Dominika Cibulkova, former-Grand Slam finalist, retires aged 30

Dominika Cibulkova Australian Open 2014

Slovakia’s Dominika Cibulkova announced her retirement earlier today. Although she may not be remembered as one of the brightest stars of her generation, Cibulkova was an immensely gifted player. Despite her diminutive stature, Cibulkova stood just 5’3” tall, she carved out an impressive career in an era dominated by taller and more powerfully equipped opponents such as the Williams sisters, Maria Sharapova and Petra Kvitova.

It was perhaps ironic then that she should have fallen short in the biggest match of her career, the 2014 Australian Open final, against an opponent of similarly small stature in Li Na. But that magical run at Melbourne Park, which saw her beat Sharapova, Simona Halep and Agnieszka Radwanska en route to the final, was far from her only success on the sport’s biggest stages. Cibulkova also reached the semifinals at the French Open in 2009 as well as two quarterfinals at Wimbledon and one at the US Open.

The highlight of her career, however, was surely her triumph at the WTA Finals in 2016, which made her just the fourth player after Serena Williams, Sharapova and Kvitova, to win the tournament on debut. Despite losing two of her round robin matches, she snuck into the semifinals. There she took full advantage of her good fortune, battling past Svetlana Kuznetsova in three sets in the last four before avenging her group-stage defeat at the hands of world #1 Angelique Kerber with a 6-3 6-4 win in the final.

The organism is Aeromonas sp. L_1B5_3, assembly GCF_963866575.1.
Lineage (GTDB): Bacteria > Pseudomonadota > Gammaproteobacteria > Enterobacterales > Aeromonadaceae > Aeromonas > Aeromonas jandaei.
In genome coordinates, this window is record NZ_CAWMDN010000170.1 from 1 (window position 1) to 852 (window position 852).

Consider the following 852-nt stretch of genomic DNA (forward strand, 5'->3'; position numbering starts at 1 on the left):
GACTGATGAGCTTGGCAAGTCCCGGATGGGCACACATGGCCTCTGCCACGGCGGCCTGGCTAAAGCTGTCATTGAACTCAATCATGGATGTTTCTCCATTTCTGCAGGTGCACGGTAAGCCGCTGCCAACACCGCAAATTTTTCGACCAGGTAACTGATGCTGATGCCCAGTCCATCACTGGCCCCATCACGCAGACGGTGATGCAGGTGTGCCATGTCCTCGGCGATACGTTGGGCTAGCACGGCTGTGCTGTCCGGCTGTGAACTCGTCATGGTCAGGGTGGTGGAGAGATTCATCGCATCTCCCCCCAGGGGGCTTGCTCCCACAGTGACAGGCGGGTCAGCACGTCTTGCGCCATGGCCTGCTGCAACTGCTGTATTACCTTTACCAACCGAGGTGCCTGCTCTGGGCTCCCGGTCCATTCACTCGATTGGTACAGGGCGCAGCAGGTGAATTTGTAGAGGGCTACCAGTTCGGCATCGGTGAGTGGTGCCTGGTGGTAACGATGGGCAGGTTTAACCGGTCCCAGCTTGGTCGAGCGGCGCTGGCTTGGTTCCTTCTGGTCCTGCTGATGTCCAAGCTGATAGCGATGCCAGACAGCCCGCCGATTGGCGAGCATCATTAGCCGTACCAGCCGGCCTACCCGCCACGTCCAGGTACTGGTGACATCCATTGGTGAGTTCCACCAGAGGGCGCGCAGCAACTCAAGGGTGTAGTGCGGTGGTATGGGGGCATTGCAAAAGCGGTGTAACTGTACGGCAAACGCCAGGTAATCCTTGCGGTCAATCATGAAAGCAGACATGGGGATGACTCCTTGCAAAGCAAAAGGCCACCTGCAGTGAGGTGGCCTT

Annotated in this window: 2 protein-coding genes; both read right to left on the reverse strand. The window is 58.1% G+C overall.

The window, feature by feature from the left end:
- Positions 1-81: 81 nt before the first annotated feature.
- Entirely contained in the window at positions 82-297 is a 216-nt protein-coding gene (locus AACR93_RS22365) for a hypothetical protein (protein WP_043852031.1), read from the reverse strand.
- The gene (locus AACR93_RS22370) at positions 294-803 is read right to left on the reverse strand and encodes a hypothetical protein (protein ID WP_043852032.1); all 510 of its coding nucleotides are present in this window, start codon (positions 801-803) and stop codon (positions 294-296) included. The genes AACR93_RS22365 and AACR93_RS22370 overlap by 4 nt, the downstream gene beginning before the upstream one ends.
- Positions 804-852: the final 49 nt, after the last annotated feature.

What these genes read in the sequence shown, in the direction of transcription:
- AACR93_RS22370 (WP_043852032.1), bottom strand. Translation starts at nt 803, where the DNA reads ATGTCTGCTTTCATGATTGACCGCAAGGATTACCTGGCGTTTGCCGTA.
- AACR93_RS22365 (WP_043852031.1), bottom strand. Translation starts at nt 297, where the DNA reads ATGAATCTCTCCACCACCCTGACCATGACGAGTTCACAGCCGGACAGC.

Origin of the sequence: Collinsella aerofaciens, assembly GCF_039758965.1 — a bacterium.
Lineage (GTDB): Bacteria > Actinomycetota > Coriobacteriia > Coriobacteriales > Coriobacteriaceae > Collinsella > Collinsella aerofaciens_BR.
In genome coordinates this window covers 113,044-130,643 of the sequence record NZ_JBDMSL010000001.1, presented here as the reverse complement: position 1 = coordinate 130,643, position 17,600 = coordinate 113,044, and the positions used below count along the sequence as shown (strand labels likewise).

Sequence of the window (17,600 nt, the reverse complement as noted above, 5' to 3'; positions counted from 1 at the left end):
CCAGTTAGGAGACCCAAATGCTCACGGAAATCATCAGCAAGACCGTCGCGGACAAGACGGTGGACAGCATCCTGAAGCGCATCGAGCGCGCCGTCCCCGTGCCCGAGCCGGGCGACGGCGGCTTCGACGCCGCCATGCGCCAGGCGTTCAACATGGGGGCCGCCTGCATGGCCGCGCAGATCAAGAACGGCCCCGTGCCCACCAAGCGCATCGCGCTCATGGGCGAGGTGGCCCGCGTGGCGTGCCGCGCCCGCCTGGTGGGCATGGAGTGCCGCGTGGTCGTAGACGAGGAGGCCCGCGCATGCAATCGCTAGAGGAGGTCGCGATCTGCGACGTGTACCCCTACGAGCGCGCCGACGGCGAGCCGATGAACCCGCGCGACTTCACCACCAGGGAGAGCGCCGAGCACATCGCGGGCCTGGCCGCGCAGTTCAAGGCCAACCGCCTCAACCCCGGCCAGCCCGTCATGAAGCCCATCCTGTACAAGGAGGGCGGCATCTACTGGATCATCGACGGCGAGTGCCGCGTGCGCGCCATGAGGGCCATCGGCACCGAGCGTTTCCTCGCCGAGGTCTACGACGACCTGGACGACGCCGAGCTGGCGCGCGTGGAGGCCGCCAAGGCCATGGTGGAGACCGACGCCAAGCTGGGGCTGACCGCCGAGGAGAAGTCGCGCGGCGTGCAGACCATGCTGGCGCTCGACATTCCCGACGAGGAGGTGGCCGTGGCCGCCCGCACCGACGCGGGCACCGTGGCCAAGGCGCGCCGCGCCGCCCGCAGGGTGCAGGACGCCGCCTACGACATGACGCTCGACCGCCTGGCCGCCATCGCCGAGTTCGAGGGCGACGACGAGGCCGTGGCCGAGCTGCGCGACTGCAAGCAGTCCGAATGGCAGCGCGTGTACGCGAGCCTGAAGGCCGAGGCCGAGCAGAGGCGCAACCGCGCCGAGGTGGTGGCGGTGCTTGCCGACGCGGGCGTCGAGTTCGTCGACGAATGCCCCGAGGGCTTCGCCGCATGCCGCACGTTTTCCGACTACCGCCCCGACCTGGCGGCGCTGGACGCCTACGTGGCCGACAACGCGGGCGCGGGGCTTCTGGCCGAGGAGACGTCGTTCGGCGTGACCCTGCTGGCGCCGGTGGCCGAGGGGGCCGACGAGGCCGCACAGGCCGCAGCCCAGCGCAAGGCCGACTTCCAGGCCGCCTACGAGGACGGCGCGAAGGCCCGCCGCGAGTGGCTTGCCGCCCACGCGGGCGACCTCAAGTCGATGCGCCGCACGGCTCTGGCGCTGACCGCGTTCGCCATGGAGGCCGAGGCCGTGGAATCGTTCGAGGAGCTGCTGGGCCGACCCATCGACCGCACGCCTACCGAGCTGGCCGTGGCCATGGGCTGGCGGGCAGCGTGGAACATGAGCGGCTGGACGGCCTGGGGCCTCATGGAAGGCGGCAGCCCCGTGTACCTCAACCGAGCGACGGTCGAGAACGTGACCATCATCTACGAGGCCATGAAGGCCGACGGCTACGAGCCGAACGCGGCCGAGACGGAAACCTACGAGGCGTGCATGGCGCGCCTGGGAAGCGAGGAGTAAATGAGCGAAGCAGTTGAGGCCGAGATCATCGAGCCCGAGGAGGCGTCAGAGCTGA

Unfortunately for Cibulkova, she was not able to back that success up in the later years of her career. Despite reaching a career-high ranking of world #4 early in 2017, she ended that season outside the top 20. She did not return. Instead, 2018 saw her struggles continue, with back-to-back wins on tour becoming increasingly rare for the Slovakian. In 2019, appearances on court were few and far between, with her last match having come at the French Open in May, where she lost in the first round to Aryna Sabalenka.

But she unquestionably deserves great credit for the manner in which she played the sport. Cibulkova was ever a fierce competitor, but she had real quality as well as a fiery demeanour. Her ability to time the ball, particularly off the forehand, was matched by few of her rivals, and her willingness to play on the front foot saw her pick up five wins over world #1’s, the most recent of which came just over a year ago in Wuhan against Simona Halep. Thus whilst Cibulkova’s career may now be over, she can depart safe in the knowledge that her achievements will not soon be forgotten.

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